A Stroll in the Park Made Easy

Millennium Park in Chicago, IL. Photo courtesy of Chicago Office of Tourism and Culture.

Countdown to spring: 9 days. Warm weather, budding trees and flowers, squirrels roaming about, birds chirping… you know the rest. With the season fast approaching, local parks are making the move to become accessible, bringing beautiful landscapes and nature to everyone.

In Windsor, Ontario, Lakeside Park has been constantly patching up the stairs that run down the middle of the park. Now the town is hoping to remove them entirely to make the park accessible. The hope is to replace the stairs with a footpath; discussions are still ongoing. Read more about this story here.

Named after the Canadian novel “Beautiful Joe,” Beautiful Joe Park in Meaford, Ontario currently has an extremely steep incline and non-accessible washrooms. The Beautiful Joe Heritage Society is looking to construct accessible public washrooms and install a footbridge that would span the park. Read more about this story here.

If you’d like to learn more about established accessible parks, check out Bowen Park, which has been recognized by the Canadian Institute of Planners as a candidate for the best public space in Canada. You can also take a look at Millennium Park in Chicago, IL.

One example that stood out is the parks of Massachusetts. The Buttonbush Trail at the Cape Cod National Seashore and the Johnny Kelley Trail in Dennis include guide ropes and Braille text. Broadmoor Sanctuary in Natick offers a 1/4-mile handicapped-accessible trail and boardwalk for bird watching. The Department of Conservation and Recreation also hosts accessible hiking programs with mountain wheelchairs, push joggers and lots of rest stops at many state parks.

With the nice weather fast approaching (fingers crossed), Savaria is always excited to hear about parks and outdoor attractions turning to accessible solutions!


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The Passion of Parasports

Sledge Hockey at the ParaSport Ontario Winter Games

Did you know that the Olympic Games include 35 sports, differing from the Paralympics only by 2 game offerings? Buzz about the 2012 Olympics to be held this summer in London, England has begun. And that means… the Paralympics are fast approaching as well!

Parasports are adapted or new sports specifically designed for athletes with a physical disability or limitation. Athletes may use a wheelchair, have a prosthetic limb, or suffer from blindness. The official parasport games are virtually endless, with 33 sports internationally recognized by parasport organizations. The most popular are athletics (similar to track and field), cycling, soccer, goalball, swimming, wheelchair basketball, wheelchair rugby, wheelchair curling and sledge hockey.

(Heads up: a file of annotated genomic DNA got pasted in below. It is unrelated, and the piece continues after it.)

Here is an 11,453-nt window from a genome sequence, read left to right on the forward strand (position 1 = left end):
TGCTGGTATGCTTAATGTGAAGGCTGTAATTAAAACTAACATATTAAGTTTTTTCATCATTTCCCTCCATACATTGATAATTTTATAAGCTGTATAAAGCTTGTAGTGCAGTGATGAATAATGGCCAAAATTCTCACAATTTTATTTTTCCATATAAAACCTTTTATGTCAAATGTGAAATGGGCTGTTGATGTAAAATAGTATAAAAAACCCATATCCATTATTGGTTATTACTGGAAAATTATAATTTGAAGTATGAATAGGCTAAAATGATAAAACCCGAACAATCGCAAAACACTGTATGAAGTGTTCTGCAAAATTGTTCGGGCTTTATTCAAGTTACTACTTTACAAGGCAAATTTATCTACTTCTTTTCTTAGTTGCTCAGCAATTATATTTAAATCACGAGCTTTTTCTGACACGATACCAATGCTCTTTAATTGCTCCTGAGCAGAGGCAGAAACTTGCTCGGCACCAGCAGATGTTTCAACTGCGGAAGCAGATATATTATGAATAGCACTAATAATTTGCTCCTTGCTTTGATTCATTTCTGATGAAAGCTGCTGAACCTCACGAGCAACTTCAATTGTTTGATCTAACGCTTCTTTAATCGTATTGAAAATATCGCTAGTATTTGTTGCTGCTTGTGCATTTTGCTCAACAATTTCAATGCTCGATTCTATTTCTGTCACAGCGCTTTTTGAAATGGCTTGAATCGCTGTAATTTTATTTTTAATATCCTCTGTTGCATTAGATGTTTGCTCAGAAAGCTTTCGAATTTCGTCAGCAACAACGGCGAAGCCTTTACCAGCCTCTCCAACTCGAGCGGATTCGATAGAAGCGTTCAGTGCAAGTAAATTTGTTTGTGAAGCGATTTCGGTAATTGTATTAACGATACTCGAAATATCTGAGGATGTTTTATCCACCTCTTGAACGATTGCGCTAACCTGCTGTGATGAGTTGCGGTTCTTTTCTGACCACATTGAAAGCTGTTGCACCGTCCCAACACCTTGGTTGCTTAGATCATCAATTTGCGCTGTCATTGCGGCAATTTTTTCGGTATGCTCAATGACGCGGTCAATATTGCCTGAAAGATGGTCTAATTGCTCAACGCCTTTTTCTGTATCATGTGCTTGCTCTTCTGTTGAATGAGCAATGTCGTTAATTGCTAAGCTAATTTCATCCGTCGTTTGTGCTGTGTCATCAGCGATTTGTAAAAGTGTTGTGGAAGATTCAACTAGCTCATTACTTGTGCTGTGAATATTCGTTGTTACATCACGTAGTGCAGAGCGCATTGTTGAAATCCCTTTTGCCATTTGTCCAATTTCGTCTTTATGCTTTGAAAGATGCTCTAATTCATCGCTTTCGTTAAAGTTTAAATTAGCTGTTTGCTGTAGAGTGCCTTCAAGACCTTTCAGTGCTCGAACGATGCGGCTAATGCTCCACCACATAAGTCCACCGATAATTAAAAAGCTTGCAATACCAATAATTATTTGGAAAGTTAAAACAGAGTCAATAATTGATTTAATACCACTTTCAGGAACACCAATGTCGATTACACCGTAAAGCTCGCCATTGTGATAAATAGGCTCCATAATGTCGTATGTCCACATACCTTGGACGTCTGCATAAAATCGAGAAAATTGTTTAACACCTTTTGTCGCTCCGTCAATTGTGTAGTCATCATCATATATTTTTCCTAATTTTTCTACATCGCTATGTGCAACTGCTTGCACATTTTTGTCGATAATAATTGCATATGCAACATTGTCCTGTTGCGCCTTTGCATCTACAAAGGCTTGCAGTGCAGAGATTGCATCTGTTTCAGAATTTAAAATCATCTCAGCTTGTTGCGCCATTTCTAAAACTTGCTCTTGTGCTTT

The most widely known parasport organization is the Paralympic Games. The Paralympics run parallel to the Olympics, in the same host city, and include either the summer or winter games.

There are also many local parasport organizations, one of which is ParaSportOntario. The organization just held their annual Winter Games in Huntsville, Ontario. Savaria staff member Ryan Bedard was invited to attend as a VIP and was thrilled at the opportunity to see these incredible athletes compete. This weekend, he witnessed extreme talent and dedication.

“With this being my first ParaSport Ontario Games, I was unsure what to expect. I was amazed, inspired and humbled all at the same time. ParaSport’s athletes exemplify sportsmanship in the truest form. Their passion and competitiveness is unmatched,” says Ryan. “I look forward to attending my next games.”

Paralympic competitors often train for 15-20 hours a week on average, while balancing a full-time career. Many high school/college athletic programs have events where their able-bodied athletes take part in a parasport – such as basketball players playing wheelchair basketball. Those participants are then truly able to understand the strength that Para athletes must have in order to compete.

Paralympic gold medalist Adam Hall says “I was born with a disability, but that’s what life is about. It’s about changing things that are difficult and making them into things you can do. If I was to go on a running race with you, I’d be the one with the disability. But come and have a ski with me and you’d be the one with the disability.”

So congratulations to ParaSport Ontario on their 2012 Winter Games. We, at Savaria, cannot wait for the summer games. And to all of our friends, check out the links below and get involved! Parasports are such a great way to have fun and stay active.









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